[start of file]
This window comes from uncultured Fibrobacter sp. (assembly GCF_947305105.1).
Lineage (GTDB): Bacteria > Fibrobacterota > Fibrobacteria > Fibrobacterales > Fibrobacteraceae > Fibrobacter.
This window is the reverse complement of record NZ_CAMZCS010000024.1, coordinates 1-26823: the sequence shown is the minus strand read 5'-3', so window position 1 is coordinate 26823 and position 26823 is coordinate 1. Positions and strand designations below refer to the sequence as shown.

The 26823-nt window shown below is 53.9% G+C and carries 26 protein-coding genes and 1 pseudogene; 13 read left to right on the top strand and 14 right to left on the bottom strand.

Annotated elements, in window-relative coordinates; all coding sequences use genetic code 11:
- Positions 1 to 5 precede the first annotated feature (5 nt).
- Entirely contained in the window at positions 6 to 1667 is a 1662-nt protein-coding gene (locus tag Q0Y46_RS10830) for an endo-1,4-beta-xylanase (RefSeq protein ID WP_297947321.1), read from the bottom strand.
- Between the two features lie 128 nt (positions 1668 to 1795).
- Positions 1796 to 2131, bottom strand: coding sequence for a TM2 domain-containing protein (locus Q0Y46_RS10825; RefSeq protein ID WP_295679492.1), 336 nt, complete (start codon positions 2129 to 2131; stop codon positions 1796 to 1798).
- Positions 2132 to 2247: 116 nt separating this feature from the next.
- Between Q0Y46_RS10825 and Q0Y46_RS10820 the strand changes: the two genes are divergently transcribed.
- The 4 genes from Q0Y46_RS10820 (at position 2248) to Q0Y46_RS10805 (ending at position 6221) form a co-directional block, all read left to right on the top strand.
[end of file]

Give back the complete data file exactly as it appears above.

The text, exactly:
This window comes from uncultured Fibrobacter sp. (assembly GCF_947305105.1).
Lineage (GTDB): Bacteria > Fibrobacterota > Fibrobacteria > Fibrobacterales > Fibrobacteraceae > Fibrobacter.
This window is the reverse complement of record NZ_CAMZCS010000024.1, coordinates 1-26823: the sequence shown is the minus strand read 5'-3', so window position 1 is coordinate 26823 and position 26823 is coordinate 1. Positions and strand designations below refer to the sequence as shown.

The 26823-nt window shown below is 53.9% G+C and carries 26 protein-coding genes and 1 pseudogene; 13 read left to right on the top strand and 14 right to left on the bottom strand.

Annotated elements, in window-relative coordinates; all coding sequences use genetic code 11:
- Positions 1 to 5 precede the first annotated feature (5 nt).
- Entirely contained in the window at positions 6 to 1667 is a 1662-nt protein-coding gene (locus tag Q0Y46_RS10830) for an endo-1,4-beta-xylanase (RefSeq protein ID WP_297947321.1), read from the bottom strand.
- Between the two features lie 128 nt (positions 1668 to 1795).
- Positions 1796 to 2131, bottom strand: coding sequence for a TM2 domain-containing protein (locus Q0Y46_RS10825; RefSeq protein ID WP_295679492.1), 336 nt, complete (start codon positions 2129 to 2131; stop codon positions 1796 to 1798).
- Positions 2132 to 2247: 116 nt separating this feature from the next.
- Between Q0Y46_RS10825 and Q0Y46_RS10820 the strand changes: the two genes are divergently transcribed.
- The 4 genes from Q0Y46_RS10820 (at position 2248) to Q0Y46_RS10805 (ending at position 6221) form a co-directional block, all read left to right on the top strand.